Ultimately, the enjoyment of RBG comes down to personal beliefs and politics. It is a well-told documentary that is both fun and informative. However, the movie’s biggest, and perhaps fatal, flaw is its inability to tell a balanced story when it comes to a very controversial public figure. As it stands, the filmmakers chose to interview people who constantly praise Justice Ginsburg, with no regard for presenting the other side. There may be many accomplishments to celebrate about Ginsburg, especially in her early life. Her drive and ambition for change should inspire everyone, but, sadly, she falls short of a role model due to her controversial beliefs, especially when it comes to issues such as abortion, marriage, sexual immorality, economic liberty, and religious freedom. Some of the other discussions and views brought up in the movie are more nuanced, so viewers will have varying degrees of support or disdain for what Ginsberg and her fans say in those parts of RBG.
Many of Justice Ginsburg’s views are surely abhorrent, but RBG does represent them relatively accurately, though in a misleading, propagandistic manner. As such, RBG promotes a loathsome humanist, politically correct, radical feminist worldview that conflicts with the biblical worldview and with the original intent of the United States Constitution and the Declaration of Independence.
RBG is a documentary about the life and alleged accomplishments of Supreme Court Justice Ruth Bader Ginsburg, one of four leftist judges on the high court. Ginsburg is pictured as a role model in the movie’s first half as she overcomes obstacles in law school and in the legal world to fight against alleged injustice. Her fight paved the way for equality that many men and women experience today, and many viewers can appreciate that. The movie’s second half, however, focuses on Ginsburg’s extremist politics and time on the Supreme Court. It’s more of a one-sided propaganda piece that will raise red flags for conservative, faith-based moviegoers.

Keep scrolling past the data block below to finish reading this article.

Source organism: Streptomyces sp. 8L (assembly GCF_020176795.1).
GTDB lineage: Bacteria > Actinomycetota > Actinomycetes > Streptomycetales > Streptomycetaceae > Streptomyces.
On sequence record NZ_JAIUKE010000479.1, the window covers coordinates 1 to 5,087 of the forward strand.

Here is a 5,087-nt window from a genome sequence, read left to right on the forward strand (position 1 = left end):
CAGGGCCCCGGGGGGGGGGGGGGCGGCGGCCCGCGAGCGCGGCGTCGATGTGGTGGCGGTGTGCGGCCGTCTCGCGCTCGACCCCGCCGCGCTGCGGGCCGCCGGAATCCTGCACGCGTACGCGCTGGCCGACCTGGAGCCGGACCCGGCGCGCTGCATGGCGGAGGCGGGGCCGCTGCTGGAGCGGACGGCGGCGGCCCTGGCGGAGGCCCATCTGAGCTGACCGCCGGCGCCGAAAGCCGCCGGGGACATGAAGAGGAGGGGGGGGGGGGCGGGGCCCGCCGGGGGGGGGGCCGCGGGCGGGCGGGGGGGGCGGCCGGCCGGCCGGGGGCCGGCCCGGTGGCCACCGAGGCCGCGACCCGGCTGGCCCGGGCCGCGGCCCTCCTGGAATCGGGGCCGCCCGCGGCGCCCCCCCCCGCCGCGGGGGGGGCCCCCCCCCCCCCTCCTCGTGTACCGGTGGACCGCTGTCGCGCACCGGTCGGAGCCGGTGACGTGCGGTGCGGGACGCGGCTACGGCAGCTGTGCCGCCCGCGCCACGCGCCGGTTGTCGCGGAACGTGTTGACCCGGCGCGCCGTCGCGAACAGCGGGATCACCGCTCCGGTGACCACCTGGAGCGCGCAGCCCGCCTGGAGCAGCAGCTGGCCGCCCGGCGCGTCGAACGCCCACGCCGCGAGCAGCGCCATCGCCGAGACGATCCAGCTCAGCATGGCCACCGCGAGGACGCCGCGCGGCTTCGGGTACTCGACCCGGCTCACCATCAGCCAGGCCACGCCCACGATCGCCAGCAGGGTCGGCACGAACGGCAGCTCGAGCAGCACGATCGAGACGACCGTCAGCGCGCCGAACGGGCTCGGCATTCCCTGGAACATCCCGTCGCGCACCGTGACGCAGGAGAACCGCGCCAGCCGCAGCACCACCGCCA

RBG’s biggest flaw is its inability to tell a balanced story regarding a very controversial public figure. As it stands, the filmmakers chose to interview people who constantly praise Justice Ginsburg without regard for presenting another side. All viewers should go into the movie with a sharp eye and shouldn’t fully get on board the hype train. This is especially true in one segment of RBG, where Ginsburg gives a superficial, abhorrent defense of abortion.